I never expected my first supply chain analyst job out of college to be a dream job. There were some good things and some bad things about the supply chain culture. On the whole, it was a solid first job for any young professional. But looking back, I wish someone had told me to take a hard look a couple of factors before I took the plunge.
Here are the things I wish I’d considered before taking my first job as an analyst.
1. Company Culture (aka: How Do They Feel About Polka Dots? )
At my first company, the people I worked with were great. But, the culture of the company left much to be desired. Daily attire was standard suit and tie- even when a client’s VP of Finance was in jeans. Your sock color couldn’t be considered a distraction (i.e. my polka dot socks should not be worn.) There was a list of prohibited words, such as the term “bullet points,” and the weekly “fire drill” analysis on Friday afternoons came to be a reliable event. The world I stepped into was so buttoned up and nearly everyone physically appeared stressed all the time. While I eventually adapted to fit the company’s culture, I realized it was not what I wanted long term.
How to Get Around This: Ask around. See if you can take a potential teammate out for drinks and get the real scoop on the company before you accept an offer. After a martini or three, you’ll get a pretty good sense of what the company culture is actually like.
2. Location: Where Will You Really Be Working?
At my first job, the listing claimed it was at a “Chicago office.” At first glance, I thought I would ride the train to the city, walk to a bar for happy hour, and meet friends for a movie in Millennium park after work. Turns out it was actually a Chicagoland office. Instead of living the city life, I was driving an hour to the office, skipping happy hour to beat traffic, and only catching half of “Ferris Bueller” in the park. When leaving college I didn’t realize how important an office’s location was to maintaining a work-life balance, but the grueling bumper-to-bumper traffic quickly taught me.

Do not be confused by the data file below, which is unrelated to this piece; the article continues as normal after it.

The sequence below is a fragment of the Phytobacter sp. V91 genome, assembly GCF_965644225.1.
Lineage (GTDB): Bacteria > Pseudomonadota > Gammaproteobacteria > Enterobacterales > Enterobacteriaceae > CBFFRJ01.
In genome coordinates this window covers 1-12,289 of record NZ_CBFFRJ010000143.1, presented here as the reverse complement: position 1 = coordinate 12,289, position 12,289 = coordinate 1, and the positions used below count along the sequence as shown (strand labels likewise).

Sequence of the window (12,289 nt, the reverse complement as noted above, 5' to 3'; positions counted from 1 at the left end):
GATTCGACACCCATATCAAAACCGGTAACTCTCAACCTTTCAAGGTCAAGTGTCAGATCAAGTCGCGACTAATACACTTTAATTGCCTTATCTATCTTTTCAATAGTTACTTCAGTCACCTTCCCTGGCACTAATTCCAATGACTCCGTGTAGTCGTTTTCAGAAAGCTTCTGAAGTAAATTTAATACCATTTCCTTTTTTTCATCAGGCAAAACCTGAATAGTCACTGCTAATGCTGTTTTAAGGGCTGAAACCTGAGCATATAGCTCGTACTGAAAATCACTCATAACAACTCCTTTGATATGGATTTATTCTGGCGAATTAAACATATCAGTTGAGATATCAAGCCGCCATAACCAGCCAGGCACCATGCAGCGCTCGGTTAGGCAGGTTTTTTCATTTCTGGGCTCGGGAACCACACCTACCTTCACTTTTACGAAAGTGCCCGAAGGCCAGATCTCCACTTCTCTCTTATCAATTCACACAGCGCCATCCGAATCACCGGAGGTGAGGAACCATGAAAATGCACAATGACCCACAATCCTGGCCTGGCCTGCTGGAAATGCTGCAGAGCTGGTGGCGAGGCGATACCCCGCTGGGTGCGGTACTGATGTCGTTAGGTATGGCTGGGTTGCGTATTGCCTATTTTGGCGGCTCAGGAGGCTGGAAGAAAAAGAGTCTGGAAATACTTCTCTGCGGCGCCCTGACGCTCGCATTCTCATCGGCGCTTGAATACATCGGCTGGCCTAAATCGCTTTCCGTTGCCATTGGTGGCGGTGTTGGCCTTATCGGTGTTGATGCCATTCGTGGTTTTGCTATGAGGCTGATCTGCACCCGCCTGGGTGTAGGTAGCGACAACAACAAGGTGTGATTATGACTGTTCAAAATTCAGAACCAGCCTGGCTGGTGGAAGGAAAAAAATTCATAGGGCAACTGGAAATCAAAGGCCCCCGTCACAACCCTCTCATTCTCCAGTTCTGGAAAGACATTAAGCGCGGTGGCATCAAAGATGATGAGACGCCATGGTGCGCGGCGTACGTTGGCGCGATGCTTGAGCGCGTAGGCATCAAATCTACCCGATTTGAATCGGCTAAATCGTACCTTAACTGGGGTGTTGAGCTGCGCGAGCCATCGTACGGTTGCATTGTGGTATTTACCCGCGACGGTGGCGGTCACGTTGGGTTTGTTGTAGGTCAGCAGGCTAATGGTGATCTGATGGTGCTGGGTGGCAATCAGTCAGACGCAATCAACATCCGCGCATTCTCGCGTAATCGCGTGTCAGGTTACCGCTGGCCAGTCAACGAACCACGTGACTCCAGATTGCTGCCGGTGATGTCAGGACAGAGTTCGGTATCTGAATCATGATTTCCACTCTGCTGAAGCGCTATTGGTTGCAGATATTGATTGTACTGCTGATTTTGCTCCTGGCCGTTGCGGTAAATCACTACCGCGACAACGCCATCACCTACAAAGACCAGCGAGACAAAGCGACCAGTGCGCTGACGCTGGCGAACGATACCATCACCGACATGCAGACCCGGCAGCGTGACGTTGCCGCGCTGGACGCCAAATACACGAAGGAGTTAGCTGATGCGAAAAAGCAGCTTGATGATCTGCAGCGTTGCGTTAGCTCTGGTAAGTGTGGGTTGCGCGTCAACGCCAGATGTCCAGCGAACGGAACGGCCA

How to Get Around This: Do your homework. Figure out where the office is in relation to where you want to be and see how long it takes to commute during rush hour. If you’re not familiar with the area, find someone who lives there and can give you some insight.
3. Stimulating Work: Will You Be Challenged or Bored?
Every morning started out the same: I got to my desk, booted up my computer, grabbed some coffee, and started a series of Macros to send reports.Then check the calendar to see what reporting needed to be done that day. This reporting calendar dictated my workload and controlled much of my time at my first employer. As an analyst supporting multiple teams, I would sometimes get additional side projects, but after a year of this I rarely learned anything new from my work. I was itching to be intellectually challenged again and to build my analytical skillset. Frankly, I became bored.
How to Get Around This: Ask what kind of projects your potential team and boss get to work on. Find out: Do they face challenges on a regular basis? Chances are if your new team doesn’t get too many new challenges, you could quickly become bored by this job.
4. Career Path
I worked for a large supply chain organization of over 500 employees, so the promise of a career path forward within the company made sense. I was originally told there was an advanced analytics team being built, but I quickly learned this was not a realistic career path, as this team never grew. The remainder of the realistic analytical career path at the company was one more promotion from my role, doing the same work but with a different title. When you’re already bored with what you do, this doesn’t sound too appealing. I discovered that the career path I strove for was not within the company.
How to Get Around This: This one is not always easy to figure out in advance. Prospective employees can say all the right things about promising career trajectories to prospective employees. But, these promises don’t always come to fruition. If and when that happens, get ready to express your concerns to your manager. This way, you can move forward in a way that’s best for you. And if you’ve put in enough time to learn everything you can from the company, it’s ok to move on and find another one that can offer you the stepping stones to the career path you’re looking for.
Since moving to a smaller and growing company, these four issues are no longer a problem. I can wear my polka dot socks without an issue. I get to ride the train to work and walk to drinks for happy hour. But most importantly, I am learning something new every day. These are the skills that will open doors for potential career paths in the future.
Hopefully you can take a few things from my experience and find the job that’s the right for you; one that will allow you to maximize your own skillset!